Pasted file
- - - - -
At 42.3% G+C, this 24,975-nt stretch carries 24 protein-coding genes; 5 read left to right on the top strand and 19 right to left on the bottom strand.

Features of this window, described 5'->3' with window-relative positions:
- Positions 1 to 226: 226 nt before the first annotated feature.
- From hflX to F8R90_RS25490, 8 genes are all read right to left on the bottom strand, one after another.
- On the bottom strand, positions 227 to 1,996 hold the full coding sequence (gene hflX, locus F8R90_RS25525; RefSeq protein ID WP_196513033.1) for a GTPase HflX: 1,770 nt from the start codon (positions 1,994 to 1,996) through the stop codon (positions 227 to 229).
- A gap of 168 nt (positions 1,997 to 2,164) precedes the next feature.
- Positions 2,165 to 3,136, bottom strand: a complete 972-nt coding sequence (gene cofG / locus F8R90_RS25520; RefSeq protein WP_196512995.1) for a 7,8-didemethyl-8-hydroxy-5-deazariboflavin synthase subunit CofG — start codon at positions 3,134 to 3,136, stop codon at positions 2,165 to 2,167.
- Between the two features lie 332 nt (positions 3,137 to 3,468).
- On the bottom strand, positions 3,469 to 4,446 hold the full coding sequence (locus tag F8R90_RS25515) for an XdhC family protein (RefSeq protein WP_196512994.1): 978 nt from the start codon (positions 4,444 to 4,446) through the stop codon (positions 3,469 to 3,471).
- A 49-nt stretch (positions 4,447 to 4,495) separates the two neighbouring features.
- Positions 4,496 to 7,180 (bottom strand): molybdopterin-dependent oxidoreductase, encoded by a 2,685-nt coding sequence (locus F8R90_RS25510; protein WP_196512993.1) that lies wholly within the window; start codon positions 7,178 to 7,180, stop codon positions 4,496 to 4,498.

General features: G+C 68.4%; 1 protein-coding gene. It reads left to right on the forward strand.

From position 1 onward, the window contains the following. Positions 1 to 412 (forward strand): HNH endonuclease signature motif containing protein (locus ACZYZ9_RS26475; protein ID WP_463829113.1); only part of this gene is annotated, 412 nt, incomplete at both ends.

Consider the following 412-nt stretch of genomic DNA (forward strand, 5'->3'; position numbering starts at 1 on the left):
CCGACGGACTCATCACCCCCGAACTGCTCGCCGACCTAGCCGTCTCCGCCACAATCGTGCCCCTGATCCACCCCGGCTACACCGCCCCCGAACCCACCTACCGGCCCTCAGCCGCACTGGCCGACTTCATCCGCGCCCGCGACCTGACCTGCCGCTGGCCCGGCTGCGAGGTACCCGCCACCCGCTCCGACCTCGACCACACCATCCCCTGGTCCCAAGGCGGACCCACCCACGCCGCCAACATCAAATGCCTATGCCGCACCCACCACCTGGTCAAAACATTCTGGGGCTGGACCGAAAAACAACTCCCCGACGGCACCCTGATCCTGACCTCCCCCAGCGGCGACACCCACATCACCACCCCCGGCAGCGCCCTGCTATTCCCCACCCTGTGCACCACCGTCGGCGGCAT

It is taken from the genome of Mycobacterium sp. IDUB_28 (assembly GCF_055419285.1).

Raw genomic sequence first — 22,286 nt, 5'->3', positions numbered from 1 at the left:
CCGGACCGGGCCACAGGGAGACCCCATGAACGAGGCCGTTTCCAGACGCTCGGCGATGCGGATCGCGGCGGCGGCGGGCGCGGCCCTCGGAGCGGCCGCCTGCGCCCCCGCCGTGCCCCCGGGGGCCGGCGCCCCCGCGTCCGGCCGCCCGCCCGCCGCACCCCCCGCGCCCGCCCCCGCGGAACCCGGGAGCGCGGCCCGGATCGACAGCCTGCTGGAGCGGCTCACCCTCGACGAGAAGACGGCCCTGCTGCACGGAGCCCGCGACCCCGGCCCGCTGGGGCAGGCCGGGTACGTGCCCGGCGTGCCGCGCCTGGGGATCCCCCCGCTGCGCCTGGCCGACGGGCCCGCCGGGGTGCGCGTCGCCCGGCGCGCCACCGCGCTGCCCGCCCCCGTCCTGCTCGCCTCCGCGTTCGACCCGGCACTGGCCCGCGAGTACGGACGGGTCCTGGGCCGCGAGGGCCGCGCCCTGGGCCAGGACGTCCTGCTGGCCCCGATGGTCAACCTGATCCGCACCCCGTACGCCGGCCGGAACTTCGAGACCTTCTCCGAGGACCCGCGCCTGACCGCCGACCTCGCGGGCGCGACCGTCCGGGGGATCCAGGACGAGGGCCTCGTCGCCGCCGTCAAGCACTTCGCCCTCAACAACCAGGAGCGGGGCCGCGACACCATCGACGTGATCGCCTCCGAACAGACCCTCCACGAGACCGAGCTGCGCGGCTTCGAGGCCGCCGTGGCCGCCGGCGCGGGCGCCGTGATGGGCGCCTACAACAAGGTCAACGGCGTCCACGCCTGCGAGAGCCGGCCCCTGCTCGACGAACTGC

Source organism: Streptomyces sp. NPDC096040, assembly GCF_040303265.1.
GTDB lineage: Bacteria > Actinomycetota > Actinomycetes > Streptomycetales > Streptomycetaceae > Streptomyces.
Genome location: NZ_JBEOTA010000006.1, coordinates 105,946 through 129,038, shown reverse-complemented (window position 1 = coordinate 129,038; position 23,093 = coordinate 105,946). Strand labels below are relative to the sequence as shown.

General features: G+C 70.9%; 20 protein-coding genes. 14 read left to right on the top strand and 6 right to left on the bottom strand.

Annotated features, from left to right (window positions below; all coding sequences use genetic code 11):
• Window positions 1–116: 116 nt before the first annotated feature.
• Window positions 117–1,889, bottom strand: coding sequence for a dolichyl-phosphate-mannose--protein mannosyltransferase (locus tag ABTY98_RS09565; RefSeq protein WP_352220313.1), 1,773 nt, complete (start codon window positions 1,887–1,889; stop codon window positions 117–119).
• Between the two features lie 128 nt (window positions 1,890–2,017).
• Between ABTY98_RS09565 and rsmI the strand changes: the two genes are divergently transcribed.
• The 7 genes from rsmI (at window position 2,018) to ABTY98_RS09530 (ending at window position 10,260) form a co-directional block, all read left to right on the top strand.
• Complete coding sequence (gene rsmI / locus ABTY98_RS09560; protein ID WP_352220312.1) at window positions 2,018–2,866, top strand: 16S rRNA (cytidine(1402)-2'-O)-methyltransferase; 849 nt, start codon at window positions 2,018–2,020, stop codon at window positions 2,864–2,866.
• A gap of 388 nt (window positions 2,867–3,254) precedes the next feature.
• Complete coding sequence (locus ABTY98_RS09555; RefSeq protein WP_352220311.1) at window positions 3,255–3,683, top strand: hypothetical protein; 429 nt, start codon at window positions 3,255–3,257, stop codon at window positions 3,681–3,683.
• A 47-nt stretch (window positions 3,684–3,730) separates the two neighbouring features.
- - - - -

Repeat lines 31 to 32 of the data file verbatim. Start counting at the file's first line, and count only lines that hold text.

• Complete coding sequence (locus ABTY98_RS09555; RefSeq protein WP_352220311.1) at window positions 3,255–3,683, top strand: hypothetical protein; 429 nt, start codon at window positions 3,255–3,257, stop codon at window positions 3,681–3,683.
• A 47-nt stretch (window positions 3,684–3,730) separates the two neighbouring features.